8-8 VS. 7-9: How Much Better Were 49ers In 2k9?

Joseph BurkeyAnalyst IJanuary 4, 2010

ST. LOUIS - JANUARY 3: Vernon Davis #85 of the San Francisco 49ers hauls in a pass against the St. Louis Rams at the Edward Jones Dome on January 3, 2010 in St. Louis, Missouri.  The 49ers beat the Rams 28-6.  (Photo by Dilip Vishwanat/Getty Images)
Dilip Vishwanat/Getty Images

What's the difference between this year's 49ers and last year's 49ers?

In the win/loss column, the difference is 1. In terms of the teams culture, attitude, and identity, the difference is immeasurable.

Somehow, the 49ers were closer to the playoffs and a NFC West title last year. One play on a Monday night - a failed Frank Gore run at the goal line - could have propelled the team to an 8-8 record, and a tie-breaker over a would be 8-8 Arizona.

That didn't happen. And as we know the 9-7 Cardinals went on to win the NFC West, and more.

This year, San Francisco beat Arizona twice, but failed to win other close contests, resulting in a mediocre 8-8 record. Only after cruising the end of the season with wins over the ultra-pathetic Lions and Rams did SF accomplish this too-little-too-late fact. Arizona clinched a week prior, with the 49ers loss to Philadelphia.

But I would take the 2009 49ers team over the 2008 49ers any day. Here's why:

The 2008 49ers were a hapless bunch of bums. Stumbling around a J.T. O'Sullivan-led offense and a confused defense that tried to run a complex and ineffective 3-4/4-3 hybrid defense, they couldn't execute simple blocking and tackling fundamentals.It wasn't until the regime change at Head Coach that they started playing like a team, as a team, and for their team. O'Sullivan got the hook as Shawn Hill proved to be an adequate QB for a run oriented offense. Singletary's 3-4 defense eliminated much of the confusion, and allowed the talented D to focus on execution - instead of X's and O's.


The 2009 49ers were a team in training. A team with purpose and direction. They had a plan to make the play-offs. They didn't.  They did, however, try very hard early on. They fought well against tough teams, losing to the Brett-Favre Vikings; they played great against the Adrian-Peterson-Jared-Allen Vikings, who beat up on most teams this year.  And they did this without Frank Gore.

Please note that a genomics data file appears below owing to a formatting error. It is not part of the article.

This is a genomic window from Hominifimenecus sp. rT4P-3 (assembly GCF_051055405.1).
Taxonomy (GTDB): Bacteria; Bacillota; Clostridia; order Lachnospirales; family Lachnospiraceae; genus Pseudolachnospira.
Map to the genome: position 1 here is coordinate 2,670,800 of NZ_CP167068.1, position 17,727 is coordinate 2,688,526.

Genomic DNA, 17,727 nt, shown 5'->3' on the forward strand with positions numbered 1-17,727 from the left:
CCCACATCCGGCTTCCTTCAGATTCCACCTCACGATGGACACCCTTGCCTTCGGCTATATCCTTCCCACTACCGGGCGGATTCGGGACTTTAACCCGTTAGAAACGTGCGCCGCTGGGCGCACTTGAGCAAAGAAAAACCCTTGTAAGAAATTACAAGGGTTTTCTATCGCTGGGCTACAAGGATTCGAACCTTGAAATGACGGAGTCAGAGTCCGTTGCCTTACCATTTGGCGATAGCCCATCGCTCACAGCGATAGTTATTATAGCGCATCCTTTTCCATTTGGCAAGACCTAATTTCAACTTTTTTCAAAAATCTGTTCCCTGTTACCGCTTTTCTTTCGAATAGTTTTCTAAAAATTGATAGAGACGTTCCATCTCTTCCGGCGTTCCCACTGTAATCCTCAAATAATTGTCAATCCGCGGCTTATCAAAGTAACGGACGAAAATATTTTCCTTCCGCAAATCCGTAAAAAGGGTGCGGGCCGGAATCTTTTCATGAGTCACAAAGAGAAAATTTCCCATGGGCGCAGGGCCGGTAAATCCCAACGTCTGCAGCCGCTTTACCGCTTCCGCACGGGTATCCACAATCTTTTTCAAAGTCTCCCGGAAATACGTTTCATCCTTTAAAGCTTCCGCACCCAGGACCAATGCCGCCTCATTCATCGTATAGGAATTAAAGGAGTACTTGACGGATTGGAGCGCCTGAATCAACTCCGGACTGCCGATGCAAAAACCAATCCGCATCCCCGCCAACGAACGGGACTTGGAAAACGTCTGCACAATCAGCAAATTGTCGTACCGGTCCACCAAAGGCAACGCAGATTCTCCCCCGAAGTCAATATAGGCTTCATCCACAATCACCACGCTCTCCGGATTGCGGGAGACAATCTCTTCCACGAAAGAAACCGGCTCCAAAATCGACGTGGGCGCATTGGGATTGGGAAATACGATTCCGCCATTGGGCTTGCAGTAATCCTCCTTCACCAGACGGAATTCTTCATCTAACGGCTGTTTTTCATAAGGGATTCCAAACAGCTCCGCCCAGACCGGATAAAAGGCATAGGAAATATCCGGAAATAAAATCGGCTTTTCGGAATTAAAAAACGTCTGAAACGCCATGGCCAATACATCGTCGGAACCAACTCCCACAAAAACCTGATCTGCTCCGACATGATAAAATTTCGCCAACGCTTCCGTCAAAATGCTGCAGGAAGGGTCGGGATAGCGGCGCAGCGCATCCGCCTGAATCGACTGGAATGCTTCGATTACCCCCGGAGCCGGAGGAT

There was no regime change for the 2009 49ers; there was only philosophical adaptation.  When left tackle Joe Staley went down with injury, and defenses began packing 8 men in the box, the 49ers went to a stronger armed Alex Smith. Enter Michael Crabtree. Smith found a target in the long awaited, and finally signed rookie. His skill was immediately clear for all to see, emerging as the teams best WR.

Smith, having not participated in the first five games, and never performing well under center, took the reigns and he offense sputtered as Smith and company lost 4 of his first 5 appearances. Again, it became necessary for a change.

Turning point:

Several players, including Crabtree and Vernon Davis, approached the coaching staff with a request. They wanted to spread out the offense and open up the passing game. In 2008, the coach's door might not have been open to players suggestions. In 2008, players might not have cared. In 2009, the coaches responded, instituting shotgun formations and passing routes to utilize top players. Although the new offense is far (very far) from perfectly executed, it uses the teams most skilled offensive weapons with a greater degree of success

The real victory in this move was the opening of the lines of communication between the coaches and players. The development of what will eventually be a winning formula.

The season took it's final slide against a feisty Seattle team playing the spoiler. In a game marred by lackluster play, poor coaching calls and a game plan not even fit for Pop- Warner-style play. It ended in a disgusting 20-17 heartbreak.

The next week, however, showed the teams true colors. Demolishing reigning division champ Arizona on Monday night, 24-9, and the sad Rams in the season finally, the 2009 49ers ended with a 5-1 division record.

The 2008 team went 3-3 in the division.

2008 Vernon Davis was a mouthy draft bust who's attitude was poisoning the team.

2009 Vernon Davis was a team leader. He was a captain and an outspoken leader of an offense in flux and peril. He was the teams leading receiver and showed hall-of-fame-like potential on the road to matching the NFL record for TD receptions by a Tight End.

The 2008 49ers gave up almost 23 points per game.

The 2009 49ers allowed just over 17.5 per game.

So how much better is 8-8 over 7-9? Not that much better. At the same time - way, way better.

I'd take the 2009 49ers over the 2008 49ers any day of that week. And give me the 2010 49ers over 2009 - all season long.